It strikes me as obvious that Stephen Colbert is trying to educate his viewers on current American political processes by engaging in them. So by pretending to run for office or creating his PAC he is telling his viewers a lot about how politics in America works. Can you think of any clearer demonstration of Fox news’s propaganda mission than the explanation, on Colbert’s show from Colbert’s lawyers, about the legal loopholes that allow those PACs.

  5. mike says:

    Don’t completely rule out the possibility that he is in fact trying to raise an enormous amount of money with the goal of affecting the election in a very real way. It is plausible he could raise an amount in the tens of millions; perhaps he feels a response to corporate money in politics is needed. If organized, the “people’s money” would far outweigh corporate money.
    Although I suspect that even Colbert is not sure where he is going with this, and that’s ok….it’ll be interesting

  6. Rico says:

    I take your point that Colbert, as an American citizen, should be able to say what he wants (and raise money) to influence the election, but the existence of these PACs means that one need not be a citizen at all in to have such influence. Why should George Soros (not an American citizen) have more of a vote (so to speak) in the American elections than you or I?

  7. Scott F. says:

    In progressive mythology, Citizens United is a case about whether large corporations like BP, Verizon, and Pfizer can use their vast resources to buy ads that drown out the voices of other participants in the political debate and sway elections toward candidates they favor. This is a real problem…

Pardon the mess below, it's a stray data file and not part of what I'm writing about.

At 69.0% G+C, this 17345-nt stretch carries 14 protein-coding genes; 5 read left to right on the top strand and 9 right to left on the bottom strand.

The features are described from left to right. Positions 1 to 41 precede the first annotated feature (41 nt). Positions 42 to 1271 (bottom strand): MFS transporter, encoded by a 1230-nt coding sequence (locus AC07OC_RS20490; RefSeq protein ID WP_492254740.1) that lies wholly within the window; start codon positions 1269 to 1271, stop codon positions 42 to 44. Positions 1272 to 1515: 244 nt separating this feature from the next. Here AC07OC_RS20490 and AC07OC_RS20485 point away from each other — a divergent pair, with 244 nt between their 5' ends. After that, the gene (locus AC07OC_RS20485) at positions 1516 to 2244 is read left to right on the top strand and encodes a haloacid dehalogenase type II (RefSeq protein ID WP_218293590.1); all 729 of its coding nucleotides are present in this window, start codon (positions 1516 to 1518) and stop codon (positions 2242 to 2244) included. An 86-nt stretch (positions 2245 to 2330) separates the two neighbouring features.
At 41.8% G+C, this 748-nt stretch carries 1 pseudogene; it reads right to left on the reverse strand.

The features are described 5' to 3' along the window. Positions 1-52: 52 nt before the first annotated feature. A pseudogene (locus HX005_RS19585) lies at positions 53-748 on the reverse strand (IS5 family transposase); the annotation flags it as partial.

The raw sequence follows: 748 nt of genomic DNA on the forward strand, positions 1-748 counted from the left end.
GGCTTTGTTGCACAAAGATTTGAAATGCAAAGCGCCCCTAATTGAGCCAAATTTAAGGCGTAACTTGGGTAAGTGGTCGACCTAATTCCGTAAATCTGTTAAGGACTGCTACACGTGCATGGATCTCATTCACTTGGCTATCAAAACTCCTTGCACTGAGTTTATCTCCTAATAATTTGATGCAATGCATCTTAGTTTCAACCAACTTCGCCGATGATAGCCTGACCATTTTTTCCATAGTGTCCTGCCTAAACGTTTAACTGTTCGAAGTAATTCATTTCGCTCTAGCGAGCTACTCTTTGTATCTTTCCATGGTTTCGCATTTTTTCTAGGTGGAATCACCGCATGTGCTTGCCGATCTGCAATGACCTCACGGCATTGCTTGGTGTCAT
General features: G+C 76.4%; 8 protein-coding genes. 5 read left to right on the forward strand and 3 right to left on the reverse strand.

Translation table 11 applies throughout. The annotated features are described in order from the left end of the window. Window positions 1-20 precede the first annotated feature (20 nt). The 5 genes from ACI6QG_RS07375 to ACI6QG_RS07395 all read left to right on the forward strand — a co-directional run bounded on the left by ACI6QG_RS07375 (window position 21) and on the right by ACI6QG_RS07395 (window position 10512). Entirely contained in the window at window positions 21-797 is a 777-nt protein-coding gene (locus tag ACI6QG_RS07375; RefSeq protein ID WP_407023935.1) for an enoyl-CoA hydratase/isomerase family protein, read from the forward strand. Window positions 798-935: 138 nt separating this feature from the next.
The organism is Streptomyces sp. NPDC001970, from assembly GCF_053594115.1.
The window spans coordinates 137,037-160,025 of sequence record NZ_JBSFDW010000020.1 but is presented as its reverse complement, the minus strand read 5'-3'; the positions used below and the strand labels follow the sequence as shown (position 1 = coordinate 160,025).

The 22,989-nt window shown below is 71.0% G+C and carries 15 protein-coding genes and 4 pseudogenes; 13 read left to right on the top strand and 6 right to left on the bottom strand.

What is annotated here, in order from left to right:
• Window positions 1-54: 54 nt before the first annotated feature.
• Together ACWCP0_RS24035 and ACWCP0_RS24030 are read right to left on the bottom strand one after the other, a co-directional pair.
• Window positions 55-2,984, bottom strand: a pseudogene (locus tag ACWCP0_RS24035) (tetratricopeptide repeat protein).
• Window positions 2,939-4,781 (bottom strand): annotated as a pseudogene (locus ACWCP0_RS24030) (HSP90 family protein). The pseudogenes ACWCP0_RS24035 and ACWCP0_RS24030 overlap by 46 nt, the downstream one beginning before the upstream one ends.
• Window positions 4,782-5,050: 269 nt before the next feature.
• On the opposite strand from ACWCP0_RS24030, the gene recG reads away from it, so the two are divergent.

Tim – what do you see as the remedy for this real problem, given how free speech jurisprudence really works?

  8. Jon says:

    Force the disclosure of donor’s names and then I would not have as big a problem with Citizen’s United. If someone wants to spend millions, then we should have the right to know the name of that someone.

  9. Scott: I haven’t given this enough thought to endorse a specific proposal, but transparency seems like a good idea, and I’m sympathetic to something like Lessig’s public financing proposal. Generally speaking I think the way to combat speech is with more speech.

  10. JohnMcG says:

    For some time I’ve thought that Colbert’s political humor relies a bit too much on pandering to his (mostly liberal) audience’s sensibilities. Jon Stewart is able to occasionally challenge his viewers’ orthodoxies; Colbert either lacks the ability to do that or the guts to try.

    In this case, Colbert is going for the easy laugh — the Supreme Court thinks corporations are people! How absurd!

    It’s probably a bit unfair to compare him to Stewart, who is probably as brilliant at political satire as anyone ever has been, but his time slot and the genesis of his program invite the comparison. IMO, Colbert’s wheelhouse is his pre-taped segments that typically run after the first commercial.

  11. Aaron Cohen says:

    This isn’t about mocking conservative candidates let alone espousing a particular political agenda. It’s about exposing the American institutionalization of political bribery.

    If you watch the entire series of segments Colbert has produced on this topic, you will see how he makes a big deal about the paperwork. In each segment, he literally adds another cover sheet to his FEC application. Each cover sheet (PAC to Super Pac, advisory opinion request, etc.) is a bureaucratic magic wand our leaders have sanctioned as a means of injecting unlimited money into the political process.

    It’s a farce, it’s a sham, and no media outlet or “legitimate” journalist has done as good a job exposing it as Colbert.

  12. Jess says:

    What Aaron said above makes a great deal of sense. I don’t watch Colbert much, but this seems consistent with what I’ve seen.